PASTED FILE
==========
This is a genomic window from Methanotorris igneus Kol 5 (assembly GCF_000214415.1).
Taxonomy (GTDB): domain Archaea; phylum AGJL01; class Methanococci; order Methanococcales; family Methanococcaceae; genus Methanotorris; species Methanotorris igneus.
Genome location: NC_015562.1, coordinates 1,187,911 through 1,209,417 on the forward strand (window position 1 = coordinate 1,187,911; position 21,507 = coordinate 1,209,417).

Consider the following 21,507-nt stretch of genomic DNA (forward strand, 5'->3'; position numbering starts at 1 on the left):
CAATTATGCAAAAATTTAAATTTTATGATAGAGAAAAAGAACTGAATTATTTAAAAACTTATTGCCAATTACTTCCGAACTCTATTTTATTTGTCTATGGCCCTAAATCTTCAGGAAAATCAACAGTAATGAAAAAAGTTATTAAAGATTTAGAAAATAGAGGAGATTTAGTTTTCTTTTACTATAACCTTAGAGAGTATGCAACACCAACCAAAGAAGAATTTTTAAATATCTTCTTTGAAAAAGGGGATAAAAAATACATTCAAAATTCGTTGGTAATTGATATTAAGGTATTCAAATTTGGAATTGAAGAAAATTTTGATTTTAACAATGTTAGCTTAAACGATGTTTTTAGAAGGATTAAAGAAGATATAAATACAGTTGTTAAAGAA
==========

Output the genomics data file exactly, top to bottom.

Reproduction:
This is a genomic window from Methanotorris igneus Kol 5 (assembly GCF_000214415.1).
Taxonomy (GTDB): domain Archaea; phylum AGJL01; class Methanococci; order Methanococcales; family Methanococcaceae; genus Methanotorris; species Methanotorris igneus.
Genome location: NC_015562.1, coordinates 1,187,911 through 1,209,417 on the forward strand (window position 1 = coordinate 1,187,911; position 21,507 = coordinate 1,209,417).

Consider the following 21,507-nt stretch of genomic DNA (forward strand, 5'->3'; position numbering starts at 1 on the left):
CAATTATGCAAAAATTTAAATTTTATGATAGAGAAAAAGAACTGAATTATTTAAAAACTTATTGCCAATTACTTCCGAACTCTATTTTATTTGTCTATGGCCCTAAATCTTCAGGAAAATCAACAGTAATGAAAAAAGTTATTAAAGATTTAGAAAATAGAGGAGATTTAGTTTTCTTTTACTATAACCTTAGAGAGTATGCAACACCAACCAAAGAAGAATTTTTAAATATCTTCTTTGAAAAAGGGGATAAAAAATACATTCAAAATTCGTTGGTAATTGATATTAAGGTATTCAAATTTGGAATTGAAGAAAATTTTGATTTTAACAATGTTAGCTTAAACGATGTTTTTAGAAGGATTAAAGAAGATATAAATACAGTTGTTAAAGAA